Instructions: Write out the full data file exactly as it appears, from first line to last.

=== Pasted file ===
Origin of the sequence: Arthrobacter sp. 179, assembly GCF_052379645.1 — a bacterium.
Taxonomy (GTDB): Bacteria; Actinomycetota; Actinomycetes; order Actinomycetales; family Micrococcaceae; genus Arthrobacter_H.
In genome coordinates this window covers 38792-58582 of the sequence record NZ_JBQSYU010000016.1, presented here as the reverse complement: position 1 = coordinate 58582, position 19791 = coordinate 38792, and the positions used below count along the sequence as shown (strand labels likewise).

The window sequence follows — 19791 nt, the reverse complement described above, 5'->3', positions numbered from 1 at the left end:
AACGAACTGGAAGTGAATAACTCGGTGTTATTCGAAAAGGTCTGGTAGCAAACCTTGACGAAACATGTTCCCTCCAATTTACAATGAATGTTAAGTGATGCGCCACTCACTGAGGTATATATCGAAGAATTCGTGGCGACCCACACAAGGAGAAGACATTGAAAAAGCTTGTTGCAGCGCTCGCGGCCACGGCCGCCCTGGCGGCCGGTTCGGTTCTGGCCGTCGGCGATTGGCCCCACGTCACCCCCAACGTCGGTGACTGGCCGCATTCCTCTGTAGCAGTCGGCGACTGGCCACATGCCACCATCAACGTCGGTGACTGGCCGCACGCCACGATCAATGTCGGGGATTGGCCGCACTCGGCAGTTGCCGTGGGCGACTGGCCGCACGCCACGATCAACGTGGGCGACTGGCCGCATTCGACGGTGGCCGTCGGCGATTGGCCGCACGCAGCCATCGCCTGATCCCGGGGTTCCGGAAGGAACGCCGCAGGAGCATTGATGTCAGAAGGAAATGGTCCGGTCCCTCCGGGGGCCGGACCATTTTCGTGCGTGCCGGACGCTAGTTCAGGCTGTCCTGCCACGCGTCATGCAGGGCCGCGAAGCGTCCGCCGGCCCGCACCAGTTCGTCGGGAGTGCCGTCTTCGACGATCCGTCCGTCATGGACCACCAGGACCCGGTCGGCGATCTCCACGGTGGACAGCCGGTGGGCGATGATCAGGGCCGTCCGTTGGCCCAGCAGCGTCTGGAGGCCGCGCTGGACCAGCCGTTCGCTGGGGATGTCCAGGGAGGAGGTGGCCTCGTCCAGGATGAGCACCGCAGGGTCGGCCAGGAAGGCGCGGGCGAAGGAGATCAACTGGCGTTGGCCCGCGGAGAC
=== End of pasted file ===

Origin of the sequence: Arthrobacter sp. 179, assembly GCF_052379645.1 — a bacterium.
Taxonomy (GTDB): Bacteria; Actinomycetota; Actinomycetes; order Actinomycetales; family Micrococcaceae; genus Arthrobacter_H.
In genome coordinates this window covers 38792-58582 of the sequence record NZ_JBQSYU010000016.1, presented here as the reverse complement: position 1 = coordinate 58582, position 19791 = coordinate 38792, and the positions used below count along the sequence as shown (strand labels likewise).

The window sequence follows — 19791 nt, the reverse complement described above, 5'->3', positions numbered from 1 at the left end:
AACGAACTGGAAGTGAATAACTCGGTGTTATTCGAAAAGGTCTGGTAGCAAACCTTGACGAAACATGTTCCCTCCAATTTACAATGAATGTTAAGTGATGCGCCACTCACTGAGGTATATATCGAAGAATTCGTGGCGACCCACACAAGGAGAAGACATTGAAAAAGCTTGTTGCAGCGCTCGCGGCCACGGCCGCCCTGGCGGCCGGTTCGGTTCTGGCCGTCGGCGATTGGCCCCACGTCACCCCCAACGTCGGTGACTGGCCGCATTCCTCTGTAGCAGTCGGCGACTGGCCACATGCCACCATCAACGTCGGTGACTGGCCGCACGCCACGATCAATGTCGGGGATTGGCCGCACTCGGCAGTTGCCGTGGGCGACTGGCCGCACGCCACGATCAACGTGGGCGACTGGCCGCATTCGACGGTGGCCGTCGGCGATTGGCCGCACGCAGCCATCGCCTGATCCCGGGGTTCCGGAAGGAACGCCGCAGGAGCATTGATGTCAGAAGGAAATGGTCCGGTCCCTCCGGGGGCCGGACCATTTTCGTGCGTGCCGGACGCTAGTTCAGGCTGTCCTGCCACGCGTCATGCAGGGCCGCGAAGCGTCCGCCGGCCCGCACCAGTTCGTCGGGAGTGCCGTCTTCGACGATCCGTCCGTCATGGACCACCAGGACCCGGTCGGCGATCTCCACGGTGGACAGCCGGTGGGCGATGATCAGGGCCGTCCGTTGGCCCAGCAGCGTCTGGAGGCCGCGCTGGACCAGCCGTTCGCTGGGGATGTCCAGGGAGGAGGTGGCCTCGTCCAGGATGAGCACCGCAGGGTCGGCCAGGAAGGCGCGGGCGAAGGAGATCAACTGGCGTTGGCCCGCGGAGAC